Mycobacterial stains and cultures were performed using standard methods.18 The results of smear microscopy were reported semiquantitatively. A positive smear was defined as one with > 1 acid-fast bacilli (AFB) per 100 high-power fields. Respiratory specimens were decontaminated using N-acetyl-L-cysteine/2% NaOH, and processed specimens were plated onto 3% Ogawa medium. Inoculated tubes were incubated at 37 and then inspected weekly for 8 weeks. To distinguish between M. tuberculosis and NTM, all AFB isolates were assessed according to growth rates, colony morphology, and pigmentation, as well as with a commercial polymerase chain reaction-based assay system (MTB-ID; M&D, Wonju, Korea). NTM species were identified using a polymerase chain reaction and restriction fragment length polymorphism methods based on the rpoB gene, as described previously.14
The medical records of all study patients were reviewed, including information such as age, sex, body mass index (BMI), respiratory and constitutional symptoms, smoking history, underlying illness, pulmonary function tests, tuberculosis history, results for human immunodeficiency virus (HIV) antibody, and treatment history.
Chest radiographs and computed tomography (CT) images were those obtained closest in time to the date of the first positive respiratory culture result. The chest X-ray and CT images were evaluated in terms of the presence of nodules, consolidation, cavitation, and pleural effusion. In addition, hilar or mediastinal lymphadenopathy and bronchiectasis was evaluated on CT.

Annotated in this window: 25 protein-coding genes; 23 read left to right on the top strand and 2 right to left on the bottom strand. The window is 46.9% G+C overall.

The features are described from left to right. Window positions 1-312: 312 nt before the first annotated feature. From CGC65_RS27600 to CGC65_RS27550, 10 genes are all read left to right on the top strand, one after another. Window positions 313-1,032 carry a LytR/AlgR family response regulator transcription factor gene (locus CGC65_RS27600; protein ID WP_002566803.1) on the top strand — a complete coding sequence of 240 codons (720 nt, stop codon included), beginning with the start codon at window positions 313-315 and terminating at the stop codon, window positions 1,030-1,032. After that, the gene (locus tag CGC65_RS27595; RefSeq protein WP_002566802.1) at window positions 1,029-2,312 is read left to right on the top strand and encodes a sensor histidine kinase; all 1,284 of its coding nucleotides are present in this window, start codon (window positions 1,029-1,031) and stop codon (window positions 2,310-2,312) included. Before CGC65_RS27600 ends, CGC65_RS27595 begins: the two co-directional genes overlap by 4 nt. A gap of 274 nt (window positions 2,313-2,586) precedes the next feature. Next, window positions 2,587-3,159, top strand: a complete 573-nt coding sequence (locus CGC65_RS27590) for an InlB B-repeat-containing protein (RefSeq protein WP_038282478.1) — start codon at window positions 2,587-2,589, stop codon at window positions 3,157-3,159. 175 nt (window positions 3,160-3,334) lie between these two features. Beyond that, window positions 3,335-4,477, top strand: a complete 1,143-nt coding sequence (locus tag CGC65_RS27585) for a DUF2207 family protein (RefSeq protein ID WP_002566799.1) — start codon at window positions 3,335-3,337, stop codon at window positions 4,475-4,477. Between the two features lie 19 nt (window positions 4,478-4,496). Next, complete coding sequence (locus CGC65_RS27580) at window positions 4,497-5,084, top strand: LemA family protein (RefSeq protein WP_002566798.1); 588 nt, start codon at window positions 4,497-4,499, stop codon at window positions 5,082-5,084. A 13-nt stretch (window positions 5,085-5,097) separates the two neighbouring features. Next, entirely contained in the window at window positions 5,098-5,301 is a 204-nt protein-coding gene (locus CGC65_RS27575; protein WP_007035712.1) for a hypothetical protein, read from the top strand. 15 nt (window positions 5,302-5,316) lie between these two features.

Nodules (≤ 3 cm in diameter) were considered present when a rounded opacity was observed, either well or poorly defined. Consolidation was defined as a homogeneous increase in pulmonary parenchymal attenuation that obscures the margins of vessels and airway walls. A cavity was regarded as present when a gas-filled space was seen within pulmonary consolidation, a mass, or a nodule. Bronchiectasis was defined as bronchial dilatation relative to the accompanying pulmonary artery, a lack of tapering of bronchi, and bronchi identified within 1 cm of the pleural surface.19
The distribution (upper vs. middle and lower lung zone) and laterality (unilateral vs. bilateral infiltrates) of the lung lesions were also analyzed. Lesions were considered to be in the upper zone of the lung if cephalad to the aortic arch, in the lower zone if caudad to the inferior pulmonary vein, and in the middle zone if between these two zones.20
Sputum conversion was defined as three consecutive negative cultures within 6 months, with the time of conversion defined as the date of the first negative culture. If the patient could not expectorate sputum during the treatment period, the sputum was considered to have converted to negative. Sputum relapse was defined as two consecutive positive cultures after sputum conversion.21
The baseline characteristics of the patients are shown in Table 1. The median age was 63 years [interquartile range (IQR) 51-75 years] and 33 (81%) were men. Twenty-three (56%) patients were current or ex-smokers. None of the patients were HIV positive. Comorbid conditions included previous pulmonary tuberculosis in 13 (32%) patients, chronic obstructive pulmonary disease in 13 (32%), underlying malignancy in nine (22%), and diabetes mellitus in two (5%). The most common presenting symptoms were cough (n = 27, 66%) and sputum (n = 26, 63%). Ten (24%) patients had dyspnea and four (10%) had hemoptysis.